Tags: Altar boy, Elizabeth Mackey, Father Martin Mackey, Irish Catholic, Jennifer Haigh, Kathleen Mackey, Mary Mackey, Tom Mackey
Do you know the author Jennifer Haigh? She has written four novels and her latest, Faith, is a masterpiece. It is a story of an Irish-Catholic Priest-soaked family set mostly in the last decade, a period of the latest greatest embarrassment to the Catholic hierarchy, that of the molestation epidemic. But for all that, Faith is an incredibly touching story of Father Art, his sister Sheila who tells the story, his brother Mike and a mother trying to channel Rose Kennedy with her blinders full on but without Hyannis as a backdrop.
I found Haigh by chance just after her first novel, Mrs. Kimble, came out. As I recall, I liked the book jacket at first and then the book. She tells stories about families and her novels are ‘novel novels’ — if you know what I mean. Reading Faith I followed my time-honored method of reading wonderful novels:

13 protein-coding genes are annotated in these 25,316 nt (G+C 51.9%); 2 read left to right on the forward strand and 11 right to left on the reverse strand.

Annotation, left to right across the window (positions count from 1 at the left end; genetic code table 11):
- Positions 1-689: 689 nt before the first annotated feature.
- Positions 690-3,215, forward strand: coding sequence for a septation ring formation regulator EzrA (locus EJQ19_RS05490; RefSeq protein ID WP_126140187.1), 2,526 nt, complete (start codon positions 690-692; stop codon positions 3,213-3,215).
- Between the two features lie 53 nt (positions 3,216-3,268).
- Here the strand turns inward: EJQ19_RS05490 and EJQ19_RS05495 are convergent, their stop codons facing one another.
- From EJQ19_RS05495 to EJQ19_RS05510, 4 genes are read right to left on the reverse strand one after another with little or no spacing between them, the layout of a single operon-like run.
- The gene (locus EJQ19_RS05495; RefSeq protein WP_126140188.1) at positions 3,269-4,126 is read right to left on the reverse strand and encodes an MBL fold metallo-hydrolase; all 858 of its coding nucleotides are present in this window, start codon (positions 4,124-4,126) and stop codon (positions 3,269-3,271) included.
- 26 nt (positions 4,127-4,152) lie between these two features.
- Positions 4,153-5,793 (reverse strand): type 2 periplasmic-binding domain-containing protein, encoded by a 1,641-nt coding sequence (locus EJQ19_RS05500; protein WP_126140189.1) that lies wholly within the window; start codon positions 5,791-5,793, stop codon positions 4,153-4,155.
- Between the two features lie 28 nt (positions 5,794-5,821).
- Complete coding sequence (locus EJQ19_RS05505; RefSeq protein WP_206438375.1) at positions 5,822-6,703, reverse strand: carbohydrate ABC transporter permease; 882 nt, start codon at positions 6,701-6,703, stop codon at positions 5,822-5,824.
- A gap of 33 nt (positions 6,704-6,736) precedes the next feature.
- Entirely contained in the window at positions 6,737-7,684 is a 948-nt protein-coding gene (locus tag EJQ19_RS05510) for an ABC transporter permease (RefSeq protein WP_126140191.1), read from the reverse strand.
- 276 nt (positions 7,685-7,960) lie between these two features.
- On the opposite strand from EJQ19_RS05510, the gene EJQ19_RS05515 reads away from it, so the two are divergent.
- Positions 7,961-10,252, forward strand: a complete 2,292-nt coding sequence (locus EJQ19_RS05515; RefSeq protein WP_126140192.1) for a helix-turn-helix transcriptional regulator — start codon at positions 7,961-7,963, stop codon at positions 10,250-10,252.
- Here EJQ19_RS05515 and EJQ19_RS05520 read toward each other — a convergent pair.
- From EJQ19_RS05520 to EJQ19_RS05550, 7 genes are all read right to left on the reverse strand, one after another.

- I begin reading and after a few pages I know that I’ll like the story; I’m hooked and I put the book aside for a day or so.
- I take up the novel and read as if starving for it.
- Just before the end, I put it aside for a few hours or even a day because I don’t want it to be over.
As I began reading Faith I thought of Father Martin, my Father’s uncle who died before I was born and my two maiden aunts and my step-grandmother from Ireland and I thought of growing up as an Altar Boy and the Nuns from Ireland and drinking and though I don’t feel Boston at all, when you grow up so drenched in a religion as I did, there is an irresistible pull to this very sad yet striking story that gets you out of Beantown, past geography and makes you want to make sure that you don’t miss living, as Father Art almost missed it.
It is a story, most of all, of loneliness.